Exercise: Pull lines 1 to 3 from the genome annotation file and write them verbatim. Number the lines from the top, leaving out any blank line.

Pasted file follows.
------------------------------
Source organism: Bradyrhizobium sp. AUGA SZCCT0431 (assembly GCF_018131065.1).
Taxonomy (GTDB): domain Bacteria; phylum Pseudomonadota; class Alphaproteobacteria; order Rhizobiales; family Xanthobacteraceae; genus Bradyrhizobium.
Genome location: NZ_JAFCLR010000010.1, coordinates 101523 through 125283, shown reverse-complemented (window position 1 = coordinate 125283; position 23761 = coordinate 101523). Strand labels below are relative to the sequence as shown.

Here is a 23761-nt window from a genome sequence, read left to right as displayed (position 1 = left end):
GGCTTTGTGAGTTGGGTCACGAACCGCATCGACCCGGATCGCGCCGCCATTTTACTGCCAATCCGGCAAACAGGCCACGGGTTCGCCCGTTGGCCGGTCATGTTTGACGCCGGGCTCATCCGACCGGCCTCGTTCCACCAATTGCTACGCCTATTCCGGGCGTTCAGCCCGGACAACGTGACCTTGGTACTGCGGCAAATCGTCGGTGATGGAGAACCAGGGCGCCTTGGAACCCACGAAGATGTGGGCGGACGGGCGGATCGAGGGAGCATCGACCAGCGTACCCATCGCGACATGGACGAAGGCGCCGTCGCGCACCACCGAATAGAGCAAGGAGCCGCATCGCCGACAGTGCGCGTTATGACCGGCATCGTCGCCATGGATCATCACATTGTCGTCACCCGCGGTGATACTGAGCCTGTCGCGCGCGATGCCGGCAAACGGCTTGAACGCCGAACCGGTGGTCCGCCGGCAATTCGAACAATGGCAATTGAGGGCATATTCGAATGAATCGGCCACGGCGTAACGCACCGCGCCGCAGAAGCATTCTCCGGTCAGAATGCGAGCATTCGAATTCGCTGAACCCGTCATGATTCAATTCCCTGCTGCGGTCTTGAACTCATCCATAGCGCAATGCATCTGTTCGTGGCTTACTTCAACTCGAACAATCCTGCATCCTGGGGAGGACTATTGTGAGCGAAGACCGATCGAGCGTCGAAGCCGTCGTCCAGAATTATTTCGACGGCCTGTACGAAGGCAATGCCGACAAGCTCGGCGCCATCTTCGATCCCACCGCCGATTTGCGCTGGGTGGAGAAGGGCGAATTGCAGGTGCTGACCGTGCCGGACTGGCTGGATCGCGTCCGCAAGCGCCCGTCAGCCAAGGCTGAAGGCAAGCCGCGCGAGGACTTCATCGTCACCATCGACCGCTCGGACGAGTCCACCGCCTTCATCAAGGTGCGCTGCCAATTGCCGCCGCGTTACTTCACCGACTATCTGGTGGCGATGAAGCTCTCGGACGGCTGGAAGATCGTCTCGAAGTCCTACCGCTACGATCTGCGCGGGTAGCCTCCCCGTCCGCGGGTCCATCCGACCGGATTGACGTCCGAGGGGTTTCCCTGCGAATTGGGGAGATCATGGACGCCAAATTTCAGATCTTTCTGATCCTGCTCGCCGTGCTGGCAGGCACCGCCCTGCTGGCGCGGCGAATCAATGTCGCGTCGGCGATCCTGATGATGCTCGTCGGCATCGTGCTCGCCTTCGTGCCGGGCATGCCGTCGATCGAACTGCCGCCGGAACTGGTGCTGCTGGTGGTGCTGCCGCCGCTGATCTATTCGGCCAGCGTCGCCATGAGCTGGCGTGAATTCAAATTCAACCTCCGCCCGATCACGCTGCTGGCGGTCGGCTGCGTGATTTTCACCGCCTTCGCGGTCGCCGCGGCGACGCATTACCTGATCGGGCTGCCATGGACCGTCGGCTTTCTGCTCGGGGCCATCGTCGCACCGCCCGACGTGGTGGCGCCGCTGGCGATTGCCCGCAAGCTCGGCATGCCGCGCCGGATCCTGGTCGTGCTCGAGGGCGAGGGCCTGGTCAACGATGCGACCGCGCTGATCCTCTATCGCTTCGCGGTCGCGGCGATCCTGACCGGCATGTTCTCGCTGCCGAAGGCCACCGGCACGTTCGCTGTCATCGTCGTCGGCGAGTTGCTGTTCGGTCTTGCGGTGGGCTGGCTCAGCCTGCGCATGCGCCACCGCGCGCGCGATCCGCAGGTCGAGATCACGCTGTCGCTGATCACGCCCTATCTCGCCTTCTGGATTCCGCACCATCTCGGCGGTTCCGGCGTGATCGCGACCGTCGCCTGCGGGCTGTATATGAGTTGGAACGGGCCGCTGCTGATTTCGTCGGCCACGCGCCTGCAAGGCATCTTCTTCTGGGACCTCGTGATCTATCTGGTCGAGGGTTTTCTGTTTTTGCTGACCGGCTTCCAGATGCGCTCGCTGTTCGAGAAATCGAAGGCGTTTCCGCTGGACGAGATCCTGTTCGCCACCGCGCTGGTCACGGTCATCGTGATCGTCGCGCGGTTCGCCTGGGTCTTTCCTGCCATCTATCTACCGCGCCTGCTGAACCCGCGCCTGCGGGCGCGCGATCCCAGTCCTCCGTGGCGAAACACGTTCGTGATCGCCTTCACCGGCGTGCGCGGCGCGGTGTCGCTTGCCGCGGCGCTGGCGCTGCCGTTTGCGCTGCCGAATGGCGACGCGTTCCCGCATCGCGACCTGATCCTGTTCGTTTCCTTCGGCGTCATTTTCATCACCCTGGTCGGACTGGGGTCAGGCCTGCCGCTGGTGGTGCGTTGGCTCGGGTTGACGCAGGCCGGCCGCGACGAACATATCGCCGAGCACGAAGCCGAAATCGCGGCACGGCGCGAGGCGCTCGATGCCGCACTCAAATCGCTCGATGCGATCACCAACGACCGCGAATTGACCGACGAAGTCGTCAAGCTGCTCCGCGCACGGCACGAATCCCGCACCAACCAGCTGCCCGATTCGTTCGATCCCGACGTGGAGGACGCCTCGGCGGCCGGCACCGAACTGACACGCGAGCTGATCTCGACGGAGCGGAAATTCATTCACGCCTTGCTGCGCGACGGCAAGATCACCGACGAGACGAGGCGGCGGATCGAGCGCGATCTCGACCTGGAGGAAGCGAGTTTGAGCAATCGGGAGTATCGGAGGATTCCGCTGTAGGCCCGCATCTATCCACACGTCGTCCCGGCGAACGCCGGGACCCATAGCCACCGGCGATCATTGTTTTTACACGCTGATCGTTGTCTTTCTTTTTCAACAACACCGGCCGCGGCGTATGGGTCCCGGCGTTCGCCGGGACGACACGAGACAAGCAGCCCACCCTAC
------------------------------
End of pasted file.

Source organism: Bradyrhizobium sp. AUGA SZCCT0431 (assembly GCF_018131065.1).
Taxonomy (GTDB): domain Bacteria; phylum Pseudomonadota; class Alphaproteobacteria; order Rhizobiales; family Xanthobacteraceae; genus Bradyrhizobium.
Genome location: NZ_JAFCLR010000010.1, coordinates 101523 through 125283, shown reverse-complemented (window position 1 = coordinate 125283; position 23761 = coordinate 101523). Strand labels below are relative to the sequence as shown.